Valentine’s Day – ever thought about where the tulips come from?

editorial image
0
Have your say

The last lorries were leaving Lambs Flowers’ yard at Pinchbeck on Wednesday, having delivered millions of tulips in time for Valentine’s Day.

Sue Lamb, who explained she had just started ordering bulbs for next year’s campaign, said: “We are happy with Valentine’s but sales until now have been very slow and I think a lot of that has been the impact of the weather. But the quality of the flowers is very good and a bunch of tulips represents very good value.”

Lambs Flowers ordered 10 million bulbs from Holland that will all be grown indoors hydroponically, that is in water harvested from the glasshouse roof, with no chemical input. The bulbs are planted on a spike and go into a rooting room for two to three weeks before going into the glasshouse for a period of time. They are then cropped and put into the cold store where they are de-bulbed and packed.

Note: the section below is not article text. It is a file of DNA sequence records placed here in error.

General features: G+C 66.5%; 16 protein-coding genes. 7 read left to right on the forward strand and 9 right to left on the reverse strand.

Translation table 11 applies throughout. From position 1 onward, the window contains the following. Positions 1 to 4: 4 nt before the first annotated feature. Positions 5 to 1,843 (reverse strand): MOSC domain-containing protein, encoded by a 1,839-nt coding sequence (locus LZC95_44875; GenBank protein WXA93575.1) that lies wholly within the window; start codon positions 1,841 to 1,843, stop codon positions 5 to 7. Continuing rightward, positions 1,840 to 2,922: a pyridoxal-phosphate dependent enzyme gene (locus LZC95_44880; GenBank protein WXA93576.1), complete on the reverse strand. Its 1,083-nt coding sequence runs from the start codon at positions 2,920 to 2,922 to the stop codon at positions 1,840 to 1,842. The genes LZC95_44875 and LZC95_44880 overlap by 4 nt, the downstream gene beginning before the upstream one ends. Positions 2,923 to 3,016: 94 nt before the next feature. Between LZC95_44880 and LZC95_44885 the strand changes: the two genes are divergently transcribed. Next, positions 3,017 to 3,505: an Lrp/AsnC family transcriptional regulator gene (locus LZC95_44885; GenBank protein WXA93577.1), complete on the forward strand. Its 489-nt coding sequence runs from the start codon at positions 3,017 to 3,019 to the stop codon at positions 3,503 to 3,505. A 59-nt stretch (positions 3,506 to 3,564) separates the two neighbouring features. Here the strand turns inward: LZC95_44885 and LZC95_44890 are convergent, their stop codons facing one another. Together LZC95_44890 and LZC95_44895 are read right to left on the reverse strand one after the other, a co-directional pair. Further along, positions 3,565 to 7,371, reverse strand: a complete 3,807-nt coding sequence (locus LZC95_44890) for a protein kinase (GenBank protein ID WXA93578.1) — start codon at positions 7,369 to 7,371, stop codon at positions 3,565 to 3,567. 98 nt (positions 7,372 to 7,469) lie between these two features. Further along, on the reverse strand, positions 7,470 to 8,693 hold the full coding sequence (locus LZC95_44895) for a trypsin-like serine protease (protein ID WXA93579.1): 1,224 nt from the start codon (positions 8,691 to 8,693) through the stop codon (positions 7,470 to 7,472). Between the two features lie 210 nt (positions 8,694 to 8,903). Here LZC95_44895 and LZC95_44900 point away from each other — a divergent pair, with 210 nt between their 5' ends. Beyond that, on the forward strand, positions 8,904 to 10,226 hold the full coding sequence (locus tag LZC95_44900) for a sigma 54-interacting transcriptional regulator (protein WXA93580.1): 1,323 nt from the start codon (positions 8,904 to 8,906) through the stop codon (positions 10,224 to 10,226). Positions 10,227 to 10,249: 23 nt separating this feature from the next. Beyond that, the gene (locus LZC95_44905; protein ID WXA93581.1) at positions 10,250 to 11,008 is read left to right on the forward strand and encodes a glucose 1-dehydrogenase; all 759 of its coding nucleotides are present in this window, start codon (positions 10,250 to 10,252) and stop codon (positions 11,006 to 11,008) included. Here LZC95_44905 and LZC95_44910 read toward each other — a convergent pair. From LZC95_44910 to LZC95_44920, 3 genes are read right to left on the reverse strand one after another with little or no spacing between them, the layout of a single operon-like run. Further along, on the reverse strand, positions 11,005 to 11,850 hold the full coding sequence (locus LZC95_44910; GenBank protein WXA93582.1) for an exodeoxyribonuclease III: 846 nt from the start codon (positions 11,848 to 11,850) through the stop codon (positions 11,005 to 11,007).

Sue says: “It’s an intensive process and from the point of view of when a tulip is ready, it is ready. You cannot leave it and have the weekend off.”

This year, half a million tulips in various colours were supplied by Lambs Flowers to Butters, where an extra 100 people were employed last week to make up bouquets of tulips and Colombian and Kenyan red roses to sell to Interflora, Waitrose and Flying Flowers.

Butters group business development manager Jo Pearson said: “The campaign was in full flow on Monday and it’s over in such a short time.”